Whether you love it, hate it or are indifferent to it – sport is all around us.
The Euros, Wimbledon, Olympics and the Commonwealth Games (just around the corner in Birmingham) have a lot we can learn from as legal professionals. I played competitive rugby throughout my studies and often utilise skills which I picked up through the sport, in many aspects of my career.
Teamwork – it goes without saying, teamwork really does make the dream work. On the football pitch or in the office we need a strong team around us to do well. On the technical elements we need people we can learn from and develop. A good team allows us to have a sense of belonging and support. Whether you experience highs or lows in your professional career, the way you bounce back is often determined by the people around you. We have all been in good teams and bad teams. The pandemic has really magnified the importance of teamwork, having positive influences around you can really determine whether you have a good working life. This can be from having a good conversation with a colleague where you can share ideas, to supporting one another during busy periods and when people are on annual leave. On the pitch you need players that will lift your spirits when you are behind on the scoreboard, will say the right things at the right time and create a real sense of togetherness.
Leadership – probably one of the most complicated dynamics is that of the leader or sub-leaders. Throughout sport we have seen so many examples of different leadership styles and techniques. This includes an expressive leader to the quieter and more reserved leader, and a more hands-on leader who is more involved compared to one which prefers to lead from a distance. The workplace can be complex as leaders are dealing with so many personalities and trying to maintain consistency in approach. The added element of home working has made things more challenging as communication for leaders can often become fragmented. Looking at sport, the leaders that excel are those that take responsibility, lead by example and communicate effectively.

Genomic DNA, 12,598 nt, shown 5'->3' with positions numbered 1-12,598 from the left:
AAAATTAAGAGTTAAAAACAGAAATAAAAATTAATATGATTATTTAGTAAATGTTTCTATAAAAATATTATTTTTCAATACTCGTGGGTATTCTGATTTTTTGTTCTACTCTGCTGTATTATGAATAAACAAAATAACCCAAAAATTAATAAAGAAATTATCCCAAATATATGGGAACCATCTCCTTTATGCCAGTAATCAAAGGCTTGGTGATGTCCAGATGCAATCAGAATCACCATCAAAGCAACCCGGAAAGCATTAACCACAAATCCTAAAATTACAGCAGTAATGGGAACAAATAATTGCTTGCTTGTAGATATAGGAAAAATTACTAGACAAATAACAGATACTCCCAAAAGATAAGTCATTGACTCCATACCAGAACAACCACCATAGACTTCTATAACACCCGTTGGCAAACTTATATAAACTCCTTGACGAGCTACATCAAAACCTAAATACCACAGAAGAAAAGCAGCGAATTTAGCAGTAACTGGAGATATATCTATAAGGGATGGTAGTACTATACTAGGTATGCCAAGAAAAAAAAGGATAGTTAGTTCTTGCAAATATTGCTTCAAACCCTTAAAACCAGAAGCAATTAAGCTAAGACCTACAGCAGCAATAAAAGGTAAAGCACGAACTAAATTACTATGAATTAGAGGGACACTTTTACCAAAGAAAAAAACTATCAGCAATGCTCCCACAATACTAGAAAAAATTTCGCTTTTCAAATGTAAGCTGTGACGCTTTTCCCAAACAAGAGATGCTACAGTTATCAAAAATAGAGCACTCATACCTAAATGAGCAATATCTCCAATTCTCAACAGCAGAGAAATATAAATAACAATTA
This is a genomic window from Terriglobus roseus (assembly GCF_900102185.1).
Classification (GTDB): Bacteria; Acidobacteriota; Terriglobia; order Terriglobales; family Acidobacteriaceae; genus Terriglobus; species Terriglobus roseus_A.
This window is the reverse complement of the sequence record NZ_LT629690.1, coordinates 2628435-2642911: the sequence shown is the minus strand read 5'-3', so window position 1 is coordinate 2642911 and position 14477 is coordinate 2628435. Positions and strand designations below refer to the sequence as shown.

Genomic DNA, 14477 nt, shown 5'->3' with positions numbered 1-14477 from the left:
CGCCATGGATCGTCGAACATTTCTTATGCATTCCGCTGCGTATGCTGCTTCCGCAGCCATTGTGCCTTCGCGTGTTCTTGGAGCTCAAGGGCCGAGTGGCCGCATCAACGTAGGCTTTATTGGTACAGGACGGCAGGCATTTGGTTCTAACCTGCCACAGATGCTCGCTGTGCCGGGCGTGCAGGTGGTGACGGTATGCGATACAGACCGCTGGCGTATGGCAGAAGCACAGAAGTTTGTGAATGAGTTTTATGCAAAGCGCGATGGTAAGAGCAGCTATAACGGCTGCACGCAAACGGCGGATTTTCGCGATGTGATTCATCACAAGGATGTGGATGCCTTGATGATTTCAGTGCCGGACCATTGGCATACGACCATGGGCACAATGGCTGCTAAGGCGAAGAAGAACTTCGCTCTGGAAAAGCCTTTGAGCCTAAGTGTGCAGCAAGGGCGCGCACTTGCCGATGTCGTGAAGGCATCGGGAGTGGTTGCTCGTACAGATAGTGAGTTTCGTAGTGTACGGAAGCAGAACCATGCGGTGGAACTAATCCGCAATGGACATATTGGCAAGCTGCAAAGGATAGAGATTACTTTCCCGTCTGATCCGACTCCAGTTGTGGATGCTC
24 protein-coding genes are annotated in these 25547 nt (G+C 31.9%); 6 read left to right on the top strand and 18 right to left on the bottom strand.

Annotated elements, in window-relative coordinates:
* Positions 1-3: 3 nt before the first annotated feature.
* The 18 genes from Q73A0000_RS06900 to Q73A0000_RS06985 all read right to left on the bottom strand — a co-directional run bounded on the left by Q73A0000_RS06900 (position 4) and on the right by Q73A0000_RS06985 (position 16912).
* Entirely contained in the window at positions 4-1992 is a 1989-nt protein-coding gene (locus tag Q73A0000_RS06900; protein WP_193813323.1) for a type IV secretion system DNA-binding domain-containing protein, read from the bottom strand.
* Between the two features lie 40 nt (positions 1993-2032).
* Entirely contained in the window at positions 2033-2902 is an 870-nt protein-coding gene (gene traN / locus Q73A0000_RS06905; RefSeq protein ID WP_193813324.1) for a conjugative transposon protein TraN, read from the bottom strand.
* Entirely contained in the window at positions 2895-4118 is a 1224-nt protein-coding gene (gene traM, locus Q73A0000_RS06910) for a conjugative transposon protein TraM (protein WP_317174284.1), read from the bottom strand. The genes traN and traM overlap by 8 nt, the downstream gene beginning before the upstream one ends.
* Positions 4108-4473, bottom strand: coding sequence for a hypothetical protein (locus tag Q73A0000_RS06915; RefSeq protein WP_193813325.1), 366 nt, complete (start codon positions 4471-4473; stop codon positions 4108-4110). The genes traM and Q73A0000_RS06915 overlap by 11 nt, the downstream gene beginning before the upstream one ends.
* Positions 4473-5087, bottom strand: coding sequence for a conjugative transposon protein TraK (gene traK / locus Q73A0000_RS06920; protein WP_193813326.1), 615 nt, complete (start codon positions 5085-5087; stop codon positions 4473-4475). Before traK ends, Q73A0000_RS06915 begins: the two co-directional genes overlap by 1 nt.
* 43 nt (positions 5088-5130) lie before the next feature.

Organisation – if you fail to plan then you are planning to fail. Many sports over this period have had to plan and re-plan because of the unprecedented issues that we have had to face. Not only the logistics of hosting events, but the training of athletes, changing schedules, and the domino effect this has had on other elements. The ability to plan ahead and mitigate any risks is so important for any organisation. From the small-scale things of planning meetings, events, workloads to larger elements of recruitment, marketing and budgeting. Organisation is underrated and often can lead to big change when the small things are done right.
Training – in sport, training is an absolute fundamental for anyone to reach their full potential. The top sports stars are known for their technical ability but what is not seen behind the limelight is the hours and hours of training and practice. I think for lawyers, at the junior end this has enough attention and focus during the years before qualification. Post qualification it feels this is somewhat not as structured and focused as it is before qualification. Training not just in the black letter law but guidance notes, case law and legislation are all extremely important. Just like the sports stars putting in the time to really perfect their craft – lawyers need to do the same to be able to advise to the best of their ability. Aside from the core knowledge of each practice area, soft skills are also very important for any lawyer wanting to develop and progress through the ranks. Communication, teamwork, negotiation, presenting skills and more, are all things that need to be nurtured and crafted alongside the technical legal knowledge. It’s often the soft skills that create new opportunities – winning new clients, networking, delivering a successful presentation, building rapport, and more.
We often just focus on the end product in sport but very easily forget the hard work, dedication and time taken to perfect the skill and ability we see on our screens or in the stands. Lawyers are no different and can learn a lot from some of the historic sporting events around us.
By Baljinder Singh Atwal, Chair of Birmingham Solicitors’ Group